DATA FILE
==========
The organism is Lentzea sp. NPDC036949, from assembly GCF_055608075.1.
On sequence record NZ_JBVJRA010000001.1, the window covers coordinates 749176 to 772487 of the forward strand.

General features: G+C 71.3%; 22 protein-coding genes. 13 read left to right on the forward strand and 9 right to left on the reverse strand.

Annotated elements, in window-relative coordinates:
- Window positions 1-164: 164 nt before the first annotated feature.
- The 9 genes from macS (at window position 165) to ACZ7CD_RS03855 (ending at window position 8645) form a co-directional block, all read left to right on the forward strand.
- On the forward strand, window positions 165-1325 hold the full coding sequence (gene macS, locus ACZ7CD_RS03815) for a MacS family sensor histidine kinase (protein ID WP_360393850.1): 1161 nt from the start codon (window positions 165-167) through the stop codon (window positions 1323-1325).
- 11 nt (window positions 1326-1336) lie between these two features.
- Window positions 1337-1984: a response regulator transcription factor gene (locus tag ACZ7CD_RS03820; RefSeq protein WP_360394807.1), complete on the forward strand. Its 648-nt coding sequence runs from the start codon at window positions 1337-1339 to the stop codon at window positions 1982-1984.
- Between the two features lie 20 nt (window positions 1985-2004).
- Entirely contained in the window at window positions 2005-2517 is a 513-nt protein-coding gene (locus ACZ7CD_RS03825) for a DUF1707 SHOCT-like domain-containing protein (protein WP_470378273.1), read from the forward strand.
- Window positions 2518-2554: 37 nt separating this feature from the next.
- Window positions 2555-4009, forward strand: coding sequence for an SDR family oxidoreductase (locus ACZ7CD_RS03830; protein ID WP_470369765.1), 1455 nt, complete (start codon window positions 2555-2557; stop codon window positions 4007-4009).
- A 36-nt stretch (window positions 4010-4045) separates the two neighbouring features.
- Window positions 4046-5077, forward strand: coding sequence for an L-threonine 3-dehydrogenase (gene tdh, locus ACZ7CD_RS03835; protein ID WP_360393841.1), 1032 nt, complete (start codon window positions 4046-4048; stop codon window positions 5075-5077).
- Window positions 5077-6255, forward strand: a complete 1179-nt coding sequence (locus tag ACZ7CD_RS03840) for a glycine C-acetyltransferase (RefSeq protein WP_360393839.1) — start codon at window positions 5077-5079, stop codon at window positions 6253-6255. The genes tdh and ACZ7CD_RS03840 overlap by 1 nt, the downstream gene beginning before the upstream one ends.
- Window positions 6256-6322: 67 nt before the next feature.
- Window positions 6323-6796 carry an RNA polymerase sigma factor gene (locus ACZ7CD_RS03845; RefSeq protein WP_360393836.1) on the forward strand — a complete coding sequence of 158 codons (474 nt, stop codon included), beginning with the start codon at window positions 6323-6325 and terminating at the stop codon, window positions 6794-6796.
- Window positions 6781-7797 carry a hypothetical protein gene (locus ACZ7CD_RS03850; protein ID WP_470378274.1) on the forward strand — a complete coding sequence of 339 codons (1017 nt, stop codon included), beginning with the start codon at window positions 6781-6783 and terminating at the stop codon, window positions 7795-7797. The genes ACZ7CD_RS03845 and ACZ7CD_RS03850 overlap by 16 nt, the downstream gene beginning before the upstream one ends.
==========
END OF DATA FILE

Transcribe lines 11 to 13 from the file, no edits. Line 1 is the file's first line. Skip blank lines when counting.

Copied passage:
- Entirely contained in the window at window positions 2005-2517 is a 513-nt protein-coding gene (locus ACZ7CD_RS03825) for a DUF1707 SHOCT-like domain-containing protein (protein WP_470378273.1), read from the forward strand.
- Window positions 2518-2554: 37 nt separating this feature from the next.
- Window positions 2555-4009, forward strand: coding sequence for an SDR family oxidoreductase (locus ACZ7CD_RS03830; protein ID WP_470369765.1), 1455 nt, complete (start codon window positions 2555-2557; stop codon window positions 4007-4009).